What Is “Cause of Action?”
If you’re struggling with the reality of a personal injury, you know how someone else’s actions can alter your life.
After an injury, you may be unable to work the job that provided for your family. Your medical bills can pile up. Physical limitations can keep you from being the parent or spouse you once were.
To get the compensation you need to get back to being yourself, you must reach a starting point to begin the litigation process.
In a trial, civil or criminal, the cause of action is that starting point.
What Does “Cause of Action” Mean?
Generally, the term “cause of action” is a fact or set of facts that allow a plaintiff to seek compensation for damage caused by the defendant.
The cause of action is the starting point for any case. Whenever you take your case to court, the cause of action is the basis of your claim.
What Is the “Cause of Action” in a Personal Injury Case?
The cause of action in a personal injury case is the idea that negligence caused the injury of another party.
But, how do you prove negligence?
You have to prove that the defendant had a duty of care, which is an obligation to act reasonably in a specific situation, and that they breached their duty causing your injury.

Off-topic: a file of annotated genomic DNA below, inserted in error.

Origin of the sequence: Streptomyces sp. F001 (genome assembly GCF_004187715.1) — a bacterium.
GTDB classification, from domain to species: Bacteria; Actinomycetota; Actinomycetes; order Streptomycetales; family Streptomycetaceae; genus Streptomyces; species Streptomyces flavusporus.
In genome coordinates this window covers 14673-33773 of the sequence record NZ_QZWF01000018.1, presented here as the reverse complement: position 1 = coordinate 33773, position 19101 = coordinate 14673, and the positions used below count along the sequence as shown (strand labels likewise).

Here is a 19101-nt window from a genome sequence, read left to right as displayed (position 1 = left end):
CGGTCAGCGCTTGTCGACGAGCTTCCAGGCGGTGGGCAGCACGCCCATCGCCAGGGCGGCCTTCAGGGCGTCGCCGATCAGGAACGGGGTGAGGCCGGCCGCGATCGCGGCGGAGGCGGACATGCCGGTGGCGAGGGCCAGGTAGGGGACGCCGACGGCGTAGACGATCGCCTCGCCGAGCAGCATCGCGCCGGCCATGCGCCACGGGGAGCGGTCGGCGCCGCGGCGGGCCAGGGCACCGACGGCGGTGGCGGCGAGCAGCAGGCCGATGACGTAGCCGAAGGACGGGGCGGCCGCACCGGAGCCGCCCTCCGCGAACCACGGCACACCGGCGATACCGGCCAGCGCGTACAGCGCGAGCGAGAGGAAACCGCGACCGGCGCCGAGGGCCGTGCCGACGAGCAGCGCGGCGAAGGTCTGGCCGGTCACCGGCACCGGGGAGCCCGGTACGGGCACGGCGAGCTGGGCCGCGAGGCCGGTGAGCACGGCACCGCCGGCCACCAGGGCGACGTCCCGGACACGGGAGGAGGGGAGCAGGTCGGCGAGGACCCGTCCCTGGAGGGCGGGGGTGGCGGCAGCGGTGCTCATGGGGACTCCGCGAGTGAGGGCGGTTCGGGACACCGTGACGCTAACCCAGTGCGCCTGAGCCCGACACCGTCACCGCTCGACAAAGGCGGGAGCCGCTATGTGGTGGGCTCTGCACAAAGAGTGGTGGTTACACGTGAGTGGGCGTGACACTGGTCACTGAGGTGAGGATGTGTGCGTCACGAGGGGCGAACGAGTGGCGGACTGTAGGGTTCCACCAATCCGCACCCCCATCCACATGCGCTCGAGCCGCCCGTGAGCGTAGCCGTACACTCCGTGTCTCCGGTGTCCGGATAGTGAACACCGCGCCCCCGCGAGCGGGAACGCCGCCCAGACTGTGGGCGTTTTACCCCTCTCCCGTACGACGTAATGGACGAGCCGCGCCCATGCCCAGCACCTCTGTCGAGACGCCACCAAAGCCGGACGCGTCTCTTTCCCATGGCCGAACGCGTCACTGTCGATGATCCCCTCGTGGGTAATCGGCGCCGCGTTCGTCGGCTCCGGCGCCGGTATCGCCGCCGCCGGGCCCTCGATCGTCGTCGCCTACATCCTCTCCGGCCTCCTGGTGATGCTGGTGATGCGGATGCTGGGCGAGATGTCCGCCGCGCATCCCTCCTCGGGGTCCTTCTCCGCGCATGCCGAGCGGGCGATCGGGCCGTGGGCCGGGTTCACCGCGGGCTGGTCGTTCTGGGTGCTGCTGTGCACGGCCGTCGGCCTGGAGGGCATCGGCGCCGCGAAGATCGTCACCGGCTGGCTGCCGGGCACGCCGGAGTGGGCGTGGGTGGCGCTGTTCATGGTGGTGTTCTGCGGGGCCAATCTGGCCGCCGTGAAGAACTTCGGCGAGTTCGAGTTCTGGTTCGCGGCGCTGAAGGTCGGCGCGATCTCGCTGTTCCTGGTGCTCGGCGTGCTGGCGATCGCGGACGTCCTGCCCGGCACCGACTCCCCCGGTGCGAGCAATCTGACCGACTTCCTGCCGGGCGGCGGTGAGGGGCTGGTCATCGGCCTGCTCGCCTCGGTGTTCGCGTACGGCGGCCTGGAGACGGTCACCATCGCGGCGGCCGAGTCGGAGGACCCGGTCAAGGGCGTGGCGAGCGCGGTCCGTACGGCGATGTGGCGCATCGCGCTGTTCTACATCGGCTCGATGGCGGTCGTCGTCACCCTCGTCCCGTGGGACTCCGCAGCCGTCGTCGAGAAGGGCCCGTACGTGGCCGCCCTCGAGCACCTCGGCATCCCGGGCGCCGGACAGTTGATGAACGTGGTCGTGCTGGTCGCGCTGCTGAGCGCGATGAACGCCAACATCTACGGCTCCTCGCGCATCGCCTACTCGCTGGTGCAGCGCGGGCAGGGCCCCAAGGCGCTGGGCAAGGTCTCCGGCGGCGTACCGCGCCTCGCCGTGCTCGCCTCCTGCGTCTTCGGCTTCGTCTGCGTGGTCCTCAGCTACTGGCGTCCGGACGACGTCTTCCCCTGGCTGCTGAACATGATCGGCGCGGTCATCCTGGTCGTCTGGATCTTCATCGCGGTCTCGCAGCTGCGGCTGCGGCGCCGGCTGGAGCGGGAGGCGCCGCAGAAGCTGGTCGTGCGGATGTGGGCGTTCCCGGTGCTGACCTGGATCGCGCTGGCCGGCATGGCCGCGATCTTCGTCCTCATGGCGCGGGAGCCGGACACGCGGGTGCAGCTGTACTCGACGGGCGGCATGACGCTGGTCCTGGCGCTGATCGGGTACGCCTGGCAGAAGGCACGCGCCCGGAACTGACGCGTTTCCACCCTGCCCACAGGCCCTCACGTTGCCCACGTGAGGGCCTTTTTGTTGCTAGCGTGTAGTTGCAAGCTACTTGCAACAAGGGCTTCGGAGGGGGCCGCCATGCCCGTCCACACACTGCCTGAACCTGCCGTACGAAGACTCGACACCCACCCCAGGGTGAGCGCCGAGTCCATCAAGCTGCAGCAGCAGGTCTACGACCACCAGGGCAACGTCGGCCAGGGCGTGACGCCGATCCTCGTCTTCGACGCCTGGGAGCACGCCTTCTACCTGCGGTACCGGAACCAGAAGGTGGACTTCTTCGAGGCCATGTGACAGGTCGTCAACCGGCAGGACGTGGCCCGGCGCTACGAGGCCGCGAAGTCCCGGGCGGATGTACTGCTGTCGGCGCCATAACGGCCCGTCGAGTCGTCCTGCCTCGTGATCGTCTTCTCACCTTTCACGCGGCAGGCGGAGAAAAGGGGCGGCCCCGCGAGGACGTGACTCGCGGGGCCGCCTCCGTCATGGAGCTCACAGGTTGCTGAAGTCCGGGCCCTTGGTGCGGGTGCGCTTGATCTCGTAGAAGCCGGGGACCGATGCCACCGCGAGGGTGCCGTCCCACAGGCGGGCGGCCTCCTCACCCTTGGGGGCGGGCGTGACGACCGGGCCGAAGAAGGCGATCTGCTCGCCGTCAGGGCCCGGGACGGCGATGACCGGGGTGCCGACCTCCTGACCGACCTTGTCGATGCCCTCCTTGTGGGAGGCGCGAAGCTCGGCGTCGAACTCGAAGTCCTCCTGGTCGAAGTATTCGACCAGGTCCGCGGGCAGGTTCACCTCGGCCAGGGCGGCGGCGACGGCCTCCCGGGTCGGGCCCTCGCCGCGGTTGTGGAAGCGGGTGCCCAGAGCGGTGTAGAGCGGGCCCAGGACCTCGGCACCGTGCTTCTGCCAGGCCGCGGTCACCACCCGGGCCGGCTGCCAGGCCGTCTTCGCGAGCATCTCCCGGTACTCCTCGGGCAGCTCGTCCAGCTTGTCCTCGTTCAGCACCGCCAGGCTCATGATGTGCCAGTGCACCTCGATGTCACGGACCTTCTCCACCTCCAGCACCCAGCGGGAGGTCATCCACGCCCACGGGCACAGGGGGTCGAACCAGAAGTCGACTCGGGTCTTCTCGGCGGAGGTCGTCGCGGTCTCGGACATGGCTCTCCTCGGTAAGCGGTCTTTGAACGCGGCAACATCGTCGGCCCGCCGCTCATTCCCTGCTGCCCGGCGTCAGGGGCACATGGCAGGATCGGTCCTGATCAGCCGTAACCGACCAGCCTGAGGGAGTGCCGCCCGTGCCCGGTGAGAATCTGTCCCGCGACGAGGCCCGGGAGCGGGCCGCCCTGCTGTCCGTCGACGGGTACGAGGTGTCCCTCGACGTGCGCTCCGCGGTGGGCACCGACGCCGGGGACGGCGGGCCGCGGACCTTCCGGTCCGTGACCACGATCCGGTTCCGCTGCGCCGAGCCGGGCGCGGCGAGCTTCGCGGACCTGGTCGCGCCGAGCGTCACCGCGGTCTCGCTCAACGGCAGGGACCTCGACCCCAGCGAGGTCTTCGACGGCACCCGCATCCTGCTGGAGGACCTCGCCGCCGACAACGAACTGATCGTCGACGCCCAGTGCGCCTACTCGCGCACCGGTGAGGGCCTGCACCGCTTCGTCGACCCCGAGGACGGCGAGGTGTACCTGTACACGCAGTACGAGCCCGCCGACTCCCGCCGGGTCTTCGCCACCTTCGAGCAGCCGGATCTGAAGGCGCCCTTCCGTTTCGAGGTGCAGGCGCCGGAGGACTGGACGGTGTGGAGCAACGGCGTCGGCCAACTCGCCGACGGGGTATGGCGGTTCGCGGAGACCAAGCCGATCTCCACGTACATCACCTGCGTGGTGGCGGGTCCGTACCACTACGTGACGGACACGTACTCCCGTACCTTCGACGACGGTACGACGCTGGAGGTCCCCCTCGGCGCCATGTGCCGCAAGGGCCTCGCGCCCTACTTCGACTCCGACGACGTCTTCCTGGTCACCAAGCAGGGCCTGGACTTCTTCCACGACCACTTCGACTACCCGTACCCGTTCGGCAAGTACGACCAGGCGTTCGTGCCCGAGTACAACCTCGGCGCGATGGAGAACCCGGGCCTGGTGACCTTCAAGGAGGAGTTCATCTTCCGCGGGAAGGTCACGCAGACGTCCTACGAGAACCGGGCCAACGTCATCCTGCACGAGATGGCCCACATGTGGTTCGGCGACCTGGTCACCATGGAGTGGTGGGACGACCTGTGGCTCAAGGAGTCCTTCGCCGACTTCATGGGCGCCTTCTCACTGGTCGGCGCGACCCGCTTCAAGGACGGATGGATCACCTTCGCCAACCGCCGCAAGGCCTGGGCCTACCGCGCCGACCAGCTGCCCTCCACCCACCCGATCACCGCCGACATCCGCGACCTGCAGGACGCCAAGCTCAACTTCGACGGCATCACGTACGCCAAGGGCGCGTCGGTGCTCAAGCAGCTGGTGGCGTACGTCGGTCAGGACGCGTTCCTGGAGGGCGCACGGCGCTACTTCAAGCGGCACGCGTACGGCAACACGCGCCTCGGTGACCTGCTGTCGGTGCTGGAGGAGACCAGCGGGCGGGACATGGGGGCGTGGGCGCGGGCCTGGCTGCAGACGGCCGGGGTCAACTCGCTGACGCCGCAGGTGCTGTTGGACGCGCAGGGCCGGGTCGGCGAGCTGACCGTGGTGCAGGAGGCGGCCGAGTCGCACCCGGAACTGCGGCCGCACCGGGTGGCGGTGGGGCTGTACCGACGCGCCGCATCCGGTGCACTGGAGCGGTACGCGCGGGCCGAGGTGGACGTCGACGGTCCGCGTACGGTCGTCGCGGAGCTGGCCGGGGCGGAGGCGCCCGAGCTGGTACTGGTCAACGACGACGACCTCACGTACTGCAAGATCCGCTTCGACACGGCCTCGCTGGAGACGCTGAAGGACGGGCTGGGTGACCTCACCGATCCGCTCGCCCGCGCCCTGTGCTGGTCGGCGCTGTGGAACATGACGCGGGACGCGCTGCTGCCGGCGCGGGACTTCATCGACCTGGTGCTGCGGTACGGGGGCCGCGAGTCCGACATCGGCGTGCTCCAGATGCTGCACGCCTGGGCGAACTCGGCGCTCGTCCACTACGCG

Keep reading to see how you would prove a cause of action in several scenarios.
What Is “Cause of Action” in an Auto Accident?
You can prove the cause of action in an auto accident by setting up the defendant’s duty of care while driving. They had a level of care to follow the laws of the road that they needed to reach whenever they were driving.
When someone doesn’t fulfill their duty of care, breaks the law and injures you, this breach is the cause of action.
What Is “Cause of Action” in Premises Liability?
A property owner or manager is responsible for keeping their premises safe for guests.
When they ignore potential safety hazards that cause the injury of another person, they are breaching their duty of care to keep their premises as safe as possible.
A slip-and-fall case is a prime example of this breach. If an employee, manager or property owner is aware of a slipping hazard and does nothing to eliminate the hazard or warn guests and patrons, they aren’t showing a proper duty of care.
Contact Tolbert Beadle: When You Need Justice
If you’ve been injured due to someone else’s negligence, you shouldn’t have to carry the financial burdens of lost wages, medical care and daily living expenses alone. Get personal injury law experts who can build a winning case for you.
Contact Tolbert Beadle law firm today. You can visit our contact page, call us toll-free or start a chat with us in the lower right corner. It won’t cost you anything to see how we can help.
Don’t delay; getting the ball rolling on your case as soon as possible is critical to success.